Forage sample: Wild chicory forage samples were obtained at vegetative, flowering and late maturity stages in 2004. Wild chicory plants were hand harvested from at three replicate plots of 10X2 m established in the experimental field. The experimental design was a Randomized Complete Block Design with three replications. Samples were shade-dried and representative dry samples (approximately 2.5 kg) from each plot was taken to laboratory and milled in a hammer mill through a 1 mm sieve for subsequent analysis. The sampling area is located at an altitude of 630 m above sea level. The mean annual rainfall and temperature are 857.5 mm and 16.2±C.

Chemical analysis: After drying forages samples were milled through a 1 mm sieve for chemical analysis. DM was determined by drying the samples at 105±C overnight and ash by igniting the samples in muffle furnace at 525±C for 8 h. Nitrogen (N) content was measured by the Kjeldahl method (AOAC, 1990). CP was calculated as N X 6.25. Neutral Detergent Fibre (NDF) and Acid Detergent Fibre (ADF) content were determined by the method of AOAC (1990). Condensed tannin was determined by butanol-HCl method as described by Makkar et al. (1995). Mimosa tannin (MT; Hodgson, England) was used as an external standard. All chemical analyses were carried out in triplicate.

In situ DM and CP degradation: The in situ DM and CP degradation analysis was carried out according to the procedure described by Mehrez and Orskov (1977). Three gram wild chicory samples dried and milled through 3 mm were weighed into nylon bags and incubated in three rumen fistulated sheep for 3, 6, 12, 24, 48, 72 and 96 h. The sheep were fed twice a day on a 60% alfalfa hay and 40% concentrate diet. On removal the nylon bags were thoroughly washed with running cold water until no further coloured liquid could be extruded, and dried at 60±C for 48 h. DM losses for each incubation time were determined. The DM and CP degradation data were fitted to the equation:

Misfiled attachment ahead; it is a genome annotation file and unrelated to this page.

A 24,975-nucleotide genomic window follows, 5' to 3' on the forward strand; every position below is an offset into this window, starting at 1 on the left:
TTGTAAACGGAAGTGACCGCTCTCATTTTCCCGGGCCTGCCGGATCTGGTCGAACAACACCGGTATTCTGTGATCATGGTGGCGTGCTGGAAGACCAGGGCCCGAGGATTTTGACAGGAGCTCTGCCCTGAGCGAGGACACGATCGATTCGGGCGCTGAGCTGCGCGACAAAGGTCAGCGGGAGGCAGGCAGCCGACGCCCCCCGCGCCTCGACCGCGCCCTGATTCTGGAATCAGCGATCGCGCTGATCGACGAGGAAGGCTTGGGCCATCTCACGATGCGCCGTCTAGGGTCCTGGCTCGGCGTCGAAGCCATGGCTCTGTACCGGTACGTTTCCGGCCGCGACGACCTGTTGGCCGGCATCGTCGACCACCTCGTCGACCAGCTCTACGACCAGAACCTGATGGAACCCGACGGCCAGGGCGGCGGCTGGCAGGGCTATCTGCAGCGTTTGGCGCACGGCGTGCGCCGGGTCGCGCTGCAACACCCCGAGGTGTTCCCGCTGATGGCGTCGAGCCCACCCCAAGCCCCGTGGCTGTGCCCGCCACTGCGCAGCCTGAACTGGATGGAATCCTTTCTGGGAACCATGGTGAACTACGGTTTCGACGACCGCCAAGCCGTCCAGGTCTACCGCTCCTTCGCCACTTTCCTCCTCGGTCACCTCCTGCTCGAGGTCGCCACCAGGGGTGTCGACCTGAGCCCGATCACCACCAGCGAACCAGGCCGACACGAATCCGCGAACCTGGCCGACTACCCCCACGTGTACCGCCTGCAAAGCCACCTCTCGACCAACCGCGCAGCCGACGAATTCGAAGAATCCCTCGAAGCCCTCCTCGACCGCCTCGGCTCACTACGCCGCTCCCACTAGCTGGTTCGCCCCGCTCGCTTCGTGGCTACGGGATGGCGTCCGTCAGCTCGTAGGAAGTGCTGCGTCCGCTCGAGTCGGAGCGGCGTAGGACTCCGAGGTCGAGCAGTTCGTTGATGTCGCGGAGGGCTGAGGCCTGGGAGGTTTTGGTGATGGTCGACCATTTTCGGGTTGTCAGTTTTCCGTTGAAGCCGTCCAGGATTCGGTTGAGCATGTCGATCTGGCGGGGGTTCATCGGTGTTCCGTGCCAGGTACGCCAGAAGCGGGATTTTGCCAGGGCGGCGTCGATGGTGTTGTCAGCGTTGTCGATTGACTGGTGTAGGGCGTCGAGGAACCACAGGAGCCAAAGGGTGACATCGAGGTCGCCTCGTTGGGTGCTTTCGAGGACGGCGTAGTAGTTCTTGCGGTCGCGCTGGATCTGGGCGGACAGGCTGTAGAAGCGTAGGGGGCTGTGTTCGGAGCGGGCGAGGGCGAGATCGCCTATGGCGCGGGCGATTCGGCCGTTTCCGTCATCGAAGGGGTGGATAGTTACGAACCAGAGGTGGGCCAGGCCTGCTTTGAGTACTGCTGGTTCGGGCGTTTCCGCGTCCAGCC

(1)

where:
y = DM or CP disappearance in rumen at time t
a = The rapidly soluble fraction
b = The potentially degradable fraction
c = The constant rate of degradation of b (percentage per h)

The degradation kinetics was estimated using a computer package programme called Fig. P (Biosoft, Cambridge, UK). Effective DM degradability (EDMD) was calculated applying the equation of Orskov and McDonald (1979) :

EDMD or ECPD = a + (bc/(c+k))

Where a, b and c the same as in (1) and k is the rumen outflow rate of 2% per h which is at the maintenance level.

In vitro gas production: Wild chicory samples milled through a 1 mm sieve were incubated in vitro rumen fluid in calibrated glass syringes following the procedures of Menke et al. (1988). Rumen fluid was obtained from three fistulated sheep fed twice daily with a diet containing alfalfa hay (60%) and concentrate (40%). Digestion medium was prepared mixing 500 mL of distilled water, 0.1 mL micro-mineral solution, 200 mL buffer solution, 200 mL macro-mineral solution, and 1mL Resazurin solution. CO2 gas was bubbled through the solution until the colour turned pink/purple or for 3 h. Two hundred gram dry weight of samples was weighed into calibrated glass syringes of 100 mL. The syringes were prewarmed at 39±C before the injection of 30 mL rumen fluid-buffer mixture consisting of 10 mL rumen liquor and 20 mL digestion medium into each syringe followed by incubation in a water bath at 39±C. Triplicates of each sample were used in two separate runs. Readings of gas production were recorded before incubation (0) and after 3, 6, 12, 24, 48, 72 and 96 h of incubation. Total gas values were corrected for blank incubation. Cumulative gas production data were fitted to the model of Orskov and McDonald, 1979:

(2)

Where:

a = The gas production from the immediately soluble fraction (mL)
b = The gas production from the insoluble fraction (mL)
c = The gas production rate constant
a + b = The potential gas production (mL)
t = Incubation time (h)